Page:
Wednesday, October 20, 2010

Congrats to ARCA Champ Patrick Sheltra; Prayers for Shane Hmiel

Congratulations to 2010 ARCA Champion Patrick Sheltra for holding off Craig Goess by 20 points to take the season title. Shooting ARCA series races at Salem Speedway and elsewhere is always a treat and the championship couldn't come for a more deserving guy. The primary reason I enjoy ARCA so much is the opportunity to see up-and-coming racers learn their trade and do it on a variety of race tracks. The 2010 season was made even more remarkable by the fact that 14 different drivers found victory lane out of 20 races and 11 drivers got an ARCA win for the first time. The ARCA teams and drivers are always very approachable and the atmosphere is more laid back than many of the other more high profile series. These guys (and ladies) race and make no mistake about their desire to finish first regardless of the type of circuit they are running on any given weekend.

There's no other series that runs high banked short tracks, superspeedways like Daytona and Talladega, dirt miles like DuQuoin and Springfield, and road courses. To win an ARCA championship is truly a challenge and the weekly additions of one-off racers who arrive to gain stock car experience makes it even more difficult for the regulars who run the whole season for the points championship. With 2652 laps run over 20 races, lots can go wrong once the beating and banging starts, and fans should not overlook this gem of a series when making their racing travel plans for 2011. I know I hope to shoot several more ARCA races next year and can't wait for their season to get rolling again at Daytona next February.

On a more somber note, by now everyone in the racing community has heard about Shane Hmiel's wicked USAC Silver Crown series accident at Terre Haute recently. My photos are from his back-to-back USAC Sprint Car wins this summer at Salem and Winchester where he thoroughly dominated the competition on successive weekends and he really seemed to be enjoying himself. His injuries at Terre Haute are thankfully no longer considered life threatening although he has had a number of surgeries since the accident and has a long way to go. It would be a shame if he never races again since he has overcome a lot the last few years both on and off the racetrack to regain a winning form. He has lots of friends at all levels of racing pulling for him to make a complete recovery - even Jamie MacMurray recognized Shane after Jamie's most recent NASCAR win and of course Tony Stewart has been quoted often with supporting words for Shane and the Hmiel family. You can follow Shane's recovery on Facebook at "Shane Hmiel - Road to Recovery" where his family is posting regular updates about his ongoing recovery at Methodist Hospital in Indianapolis.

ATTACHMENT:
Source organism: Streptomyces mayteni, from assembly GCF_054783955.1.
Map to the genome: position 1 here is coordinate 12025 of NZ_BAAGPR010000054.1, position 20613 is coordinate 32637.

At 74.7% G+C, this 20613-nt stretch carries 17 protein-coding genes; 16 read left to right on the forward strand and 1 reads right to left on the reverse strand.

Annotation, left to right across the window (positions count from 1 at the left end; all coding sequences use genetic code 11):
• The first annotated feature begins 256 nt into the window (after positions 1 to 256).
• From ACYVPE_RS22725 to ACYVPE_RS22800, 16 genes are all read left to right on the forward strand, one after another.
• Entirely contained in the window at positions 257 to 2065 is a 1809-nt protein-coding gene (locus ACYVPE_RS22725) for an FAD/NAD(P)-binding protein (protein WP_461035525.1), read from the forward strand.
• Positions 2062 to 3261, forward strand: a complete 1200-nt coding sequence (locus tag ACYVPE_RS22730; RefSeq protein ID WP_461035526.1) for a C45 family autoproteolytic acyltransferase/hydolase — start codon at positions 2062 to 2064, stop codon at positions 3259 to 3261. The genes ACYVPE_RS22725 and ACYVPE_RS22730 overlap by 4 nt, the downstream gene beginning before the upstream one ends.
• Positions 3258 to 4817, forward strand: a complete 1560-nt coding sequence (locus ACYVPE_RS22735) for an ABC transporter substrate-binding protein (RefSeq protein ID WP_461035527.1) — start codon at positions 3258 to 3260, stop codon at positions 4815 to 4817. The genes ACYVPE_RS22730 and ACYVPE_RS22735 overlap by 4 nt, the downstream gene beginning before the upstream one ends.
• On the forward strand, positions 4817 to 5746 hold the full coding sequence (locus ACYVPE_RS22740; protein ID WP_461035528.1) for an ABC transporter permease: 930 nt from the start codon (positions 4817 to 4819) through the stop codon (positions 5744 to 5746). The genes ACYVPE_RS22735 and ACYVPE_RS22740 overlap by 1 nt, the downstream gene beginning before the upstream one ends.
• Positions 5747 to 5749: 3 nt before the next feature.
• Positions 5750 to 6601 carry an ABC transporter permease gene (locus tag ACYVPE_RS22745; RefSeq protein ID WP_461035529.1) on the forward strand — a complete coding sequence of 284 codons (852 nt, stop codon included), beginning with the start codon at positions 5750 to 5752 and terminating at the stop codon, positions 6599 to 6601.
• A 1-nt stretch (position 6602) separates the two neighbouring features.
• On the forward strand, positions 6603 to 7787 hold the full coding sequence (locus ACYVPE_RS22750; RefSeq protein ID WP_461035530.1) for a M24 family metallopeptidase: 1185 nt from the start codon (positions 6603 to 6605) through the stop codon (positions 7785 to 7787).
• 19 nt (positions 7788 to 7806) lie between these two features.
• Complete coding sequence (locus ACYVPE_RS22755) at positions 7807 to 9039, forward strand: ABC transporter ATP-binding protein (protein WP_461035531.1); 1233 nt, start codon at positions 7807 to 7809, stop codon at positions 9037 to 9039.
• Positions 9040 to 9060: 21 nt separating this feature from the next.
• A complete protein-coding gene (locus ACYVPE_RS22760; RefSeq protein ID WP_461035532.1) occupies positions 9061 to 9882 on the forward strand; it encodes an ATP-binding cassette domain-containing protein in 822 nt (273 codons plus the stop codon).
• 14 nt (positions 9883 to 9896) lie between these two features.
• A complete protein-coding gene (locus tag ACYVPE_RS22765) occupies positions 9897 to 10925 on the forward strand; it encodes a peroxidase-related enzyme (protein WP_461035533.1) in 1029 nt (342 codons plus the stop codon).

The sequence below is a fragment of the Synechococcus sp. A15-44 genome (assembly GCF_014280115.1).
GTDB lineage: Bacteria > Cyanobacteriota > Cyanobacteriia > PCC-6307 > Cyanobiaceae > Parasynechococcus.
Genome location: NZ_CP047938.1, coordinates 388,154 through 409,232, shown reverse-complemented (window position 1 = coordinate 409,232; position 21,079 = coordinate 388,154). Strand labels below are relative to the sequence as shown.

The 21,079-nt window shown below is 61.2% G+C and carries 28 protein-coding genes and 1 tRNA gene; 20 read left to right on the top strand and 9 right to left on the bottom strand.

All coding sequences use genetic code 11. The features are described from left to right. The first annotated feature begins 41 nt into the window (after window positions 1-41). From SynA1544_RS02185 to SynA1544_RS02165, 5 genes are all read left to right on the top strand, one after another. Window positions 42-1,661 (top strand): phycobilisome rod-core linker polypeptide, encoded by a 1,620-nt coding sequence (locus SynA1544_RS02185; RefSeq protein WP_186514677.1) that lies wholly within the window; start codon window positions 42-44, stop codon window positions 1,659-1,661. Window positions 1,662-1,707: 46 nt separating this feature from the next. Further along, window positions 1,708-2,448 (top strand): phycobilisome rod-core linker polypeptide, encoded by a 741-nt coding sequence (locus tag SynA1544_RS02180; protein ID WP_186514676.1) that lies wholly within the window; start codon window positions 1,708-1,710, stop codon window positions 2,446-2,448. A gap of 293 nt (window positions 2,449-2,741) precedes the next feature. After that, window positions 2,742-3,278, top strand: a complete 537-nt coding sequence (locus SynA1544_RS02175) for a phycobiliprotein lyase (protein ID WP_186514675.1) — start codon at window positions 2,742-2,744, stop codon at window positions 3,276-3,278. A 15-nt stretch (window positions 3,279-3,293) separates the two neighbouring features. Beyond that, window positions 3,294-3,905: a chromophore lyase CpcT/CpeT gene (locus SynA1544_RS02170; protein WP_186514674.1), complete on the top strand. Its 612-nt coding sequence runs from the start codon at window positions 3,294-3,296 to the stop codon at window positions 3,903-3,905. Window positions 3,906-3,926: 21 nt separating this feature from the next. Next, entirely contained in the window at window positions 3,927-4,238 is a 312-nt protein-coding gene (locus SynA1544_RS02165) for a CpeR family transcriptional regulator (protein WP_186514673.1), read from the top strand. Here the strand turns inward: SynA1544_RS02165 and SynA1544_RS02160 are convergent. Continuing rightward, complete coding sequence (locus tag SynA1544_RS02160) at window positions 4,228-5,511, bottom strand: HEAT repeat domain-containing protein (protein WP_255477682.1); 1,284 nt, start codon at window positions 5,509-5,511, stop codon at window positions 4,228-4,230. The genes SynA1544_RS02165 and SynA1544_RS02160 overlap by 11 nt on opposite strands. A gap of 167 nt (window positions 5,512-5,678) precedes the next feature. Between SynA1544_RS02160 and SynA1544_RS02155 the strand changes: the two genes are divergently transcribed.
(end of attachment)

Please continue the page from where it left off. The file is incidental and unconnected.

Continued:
As a racing photographer, the harsh reality we face every time we look through the lens at the racetrack is that someone we know could be seriously hurt or worse. When it happens to people you feel you know, there is a sympathetic reaction that is difficult to explain to those not involved in this crazy and dangerous sport we love. If Shane saw me on the street, I don't know if he would even recognize me, but that doesn't matter. Anyone who straps in and risks their lives in racing is a friend of mine and I don't like it when someone ends up with extensive sheet time. I sign my life away every time I get a media credential at a race too but that doesn't matter either since we share a passion for the speed and noise that repeatedly makes Steve McQueen's words in the movie "LeMans" so meaningful to me: "Racing is life; everything else is just waiting."

Thank goodness Shane is on the mend. He and his family still need our prayers to get through this most difficult time. I'm hoping I get many more chances to take his picture in the Winner's Circle in years to come. Godspeed and God bless.

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